The next day, my husband and I flew to Florida for his work conference. We were going to be there for a few days but be back just in time for Lane’s presentation. On the third day, my husband and I went hiking on a trail hoping to see some alligators. The moment I spotted an alligator, I received an email from Lane saying that someone canceled their appointment and there was a small window available for me. I was so excited and felt incredibly lucky. I placed the phone in my pocket when the alligator came in my direction. The alligator seemed to look at me and then swam away.

I later learned that crocodiles were considered sacred creatures. My Indigenous ancestors believed crocodiles are a symbol of power, strength, and fertility. Looking back (and since there are basically no crocodiles in the United States), I think the alligator was another sign that my ancestors wanted me to receive batok. It felt invigorating, knowing what a coincidence it was that Lane had messaged me at that exact moment. It was as though I was connecting with my true roots, finally. Roots that had existed for centuries before Christians came to colonize my homeland. I also felt honored that my ancestors from long ago would want to contact me. 

But to be honest, I was also a bit confused. I was learning about pre-Philippine spirituality, but I was also learning about the humanity of Jesus, Liberation Theology, Womanist Theology, and Rainbow Theology. I started to have faith and wanted to be part of the change to help Catholicism be more inclusive as Jesus was — although knowing that Christians had demonized, terrorized, and colonized my Indigenous roots was upsetting. I didn’t know if or how I could be a part of something like that.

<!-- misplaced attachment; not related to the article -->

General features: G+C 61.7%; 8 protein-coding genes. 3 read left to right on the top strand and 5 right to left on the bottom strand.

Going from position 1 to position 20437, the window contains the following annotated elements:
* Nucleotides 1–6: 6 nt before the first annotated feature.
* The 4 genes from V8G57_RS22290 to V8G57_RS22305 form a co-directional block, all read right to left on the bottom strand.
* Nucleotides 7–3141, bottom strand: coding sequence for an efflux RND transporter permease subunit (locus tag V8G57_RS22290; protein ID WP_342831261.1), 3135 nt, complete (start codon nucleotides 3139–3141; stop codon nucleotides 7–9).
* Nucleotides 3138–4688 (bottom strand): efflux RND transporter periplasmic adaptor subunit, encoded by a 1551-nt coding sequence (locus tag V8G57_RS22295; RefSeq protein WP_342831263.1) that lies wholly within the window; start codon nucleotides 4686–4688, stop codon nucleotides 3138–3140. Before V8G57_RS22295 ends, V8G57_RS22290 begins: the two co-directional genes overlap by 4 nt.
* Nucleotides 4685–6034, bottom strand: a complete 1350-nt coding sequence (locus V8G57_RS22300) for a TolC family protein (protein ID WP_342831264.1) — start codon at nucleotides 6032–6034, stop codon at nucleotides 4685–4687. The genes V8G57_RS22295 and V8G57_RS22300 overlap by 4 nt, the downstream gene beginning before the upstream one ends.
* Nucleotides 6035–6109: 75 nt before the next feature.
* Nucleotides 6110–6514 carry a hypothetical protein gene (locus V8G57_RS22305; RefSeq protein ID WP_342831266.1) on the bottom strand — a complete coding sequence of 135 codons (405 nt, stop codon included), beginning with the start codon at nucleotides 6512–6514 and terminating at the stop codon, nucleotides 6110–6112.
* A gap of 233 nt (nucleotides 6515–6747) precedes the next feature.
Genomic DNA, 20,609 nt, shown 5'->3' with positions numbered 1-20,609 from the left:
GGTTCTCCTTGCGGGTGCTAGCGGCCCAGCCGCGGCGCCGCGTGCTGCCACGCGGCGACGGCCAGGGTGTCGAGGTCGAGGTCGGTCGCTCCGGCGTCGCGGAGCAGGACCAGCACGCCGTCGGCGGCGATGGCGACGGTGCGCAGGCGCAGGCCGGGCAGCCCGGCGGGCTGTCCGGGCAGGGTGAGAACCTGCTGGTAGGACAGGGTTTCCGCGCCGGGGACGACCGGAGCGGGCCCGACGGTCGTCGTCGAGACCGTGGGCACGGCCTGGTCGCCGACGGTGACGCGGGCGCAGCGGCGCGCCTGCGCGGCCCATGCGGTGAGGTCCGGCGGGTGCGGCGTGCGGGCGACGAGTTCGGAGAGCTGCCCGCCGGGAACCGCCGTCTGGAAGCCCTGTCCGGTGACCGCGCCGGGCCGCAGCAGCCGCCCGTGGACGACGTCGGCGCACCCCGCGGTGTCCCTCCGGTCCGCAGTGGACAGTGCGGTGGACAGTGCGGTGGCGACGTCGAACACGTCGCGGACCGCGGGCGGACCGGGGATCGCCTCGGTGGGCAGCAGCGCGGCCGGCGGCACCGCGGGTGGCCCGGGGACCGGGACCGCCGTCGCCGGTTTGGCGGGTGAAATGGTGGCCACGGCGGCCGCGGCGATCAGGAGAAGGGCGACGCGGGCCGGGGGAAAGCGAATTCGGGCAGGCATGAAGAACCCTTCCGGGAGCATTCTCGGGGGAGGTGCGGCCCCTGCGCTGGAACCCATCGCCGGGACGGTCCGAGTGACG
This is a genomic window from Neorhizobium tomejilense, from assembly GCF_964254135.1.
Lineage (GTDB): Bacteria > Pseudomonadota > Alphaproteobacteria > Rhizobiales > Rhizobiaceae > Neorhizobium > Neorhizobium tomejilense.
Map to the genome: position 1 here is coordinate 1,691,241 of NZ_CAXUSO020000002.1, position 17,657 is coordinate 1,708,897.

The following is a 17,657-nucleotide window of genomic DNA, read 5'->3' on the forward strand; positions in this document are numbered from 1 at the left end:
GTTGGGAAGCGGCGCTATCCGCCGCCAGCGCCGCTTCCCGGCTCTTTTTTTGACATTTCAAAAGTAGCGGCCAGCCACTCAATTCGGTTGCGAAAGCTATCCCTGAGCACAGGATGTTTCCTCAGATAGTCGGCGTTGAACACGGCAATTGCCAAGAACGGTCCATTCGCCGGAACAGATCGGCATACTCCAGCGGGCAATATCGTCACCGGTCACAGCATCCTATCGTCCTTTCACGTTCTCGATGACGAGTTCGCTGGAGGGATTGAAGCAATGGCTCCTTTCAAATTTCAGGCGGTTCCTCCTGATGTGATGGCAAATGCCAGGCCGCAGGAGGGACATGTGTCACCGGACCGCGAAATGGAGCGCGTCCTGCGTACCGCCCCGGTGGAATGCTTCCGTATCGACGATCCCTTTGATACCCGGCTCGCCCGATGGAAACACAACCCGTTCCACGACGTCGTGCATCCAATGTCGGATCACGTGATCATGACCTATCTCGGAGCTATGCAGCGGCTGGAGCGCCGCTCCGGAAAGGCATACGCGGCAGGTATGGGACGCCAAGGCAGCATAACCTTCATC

• • •

I truly believe I received many “hauntings” from both my Catholic and my Indigenous spiritual ancestors. I knew both were a part of me. But it took me a long time to learn to be at peace with both seemingly conflicting visits. I had a hard time reconciling the colonized with the colonizer. I had a hard time trying to figure out if I even should try to reconcile the two. I thought maybe I had to choose one or the other. But whenever I focused on learning about animism, I feared I was forgetting about my grandparents whom I knew, loved, and learned from directly. Whenever I focused on my grandparents, great-grandparents, and great-great-grandparents, I worried that I was forgetting about my long-ago ancestors who had practiced and passed down their wisdom and culture for centuries. Whenever I learned about one part of my history, I felt I was betraying the other and vice versa.

Eventually I would learn that I can have both, learn from both, and be of both just as I had learned about intersectionality. Though in terms of my own spirituality, I felt being both also meant rejecting parts of each. I might integrate what I learned from albularyos (folk healers) into my life, but I might also light candles at a Catholic church and appreciate the benefits of Western medicine. I might have my own Indigenous spiritual ceremony at home, but I will also join a Catholic charitable community. I might pray the Rosary with my titas through Zoom, but I might not agree with what they say against LGBTQ+ rights. I might work for a Catholic University, but I will celebrate transgender shamans along Babaylans at another university conference. I might have had a traditional Catholic wedding in the Philippines, but I also read my vows in Italian so no one would understand me when I said my husband and I were equals (as my Indigenous ancestors were).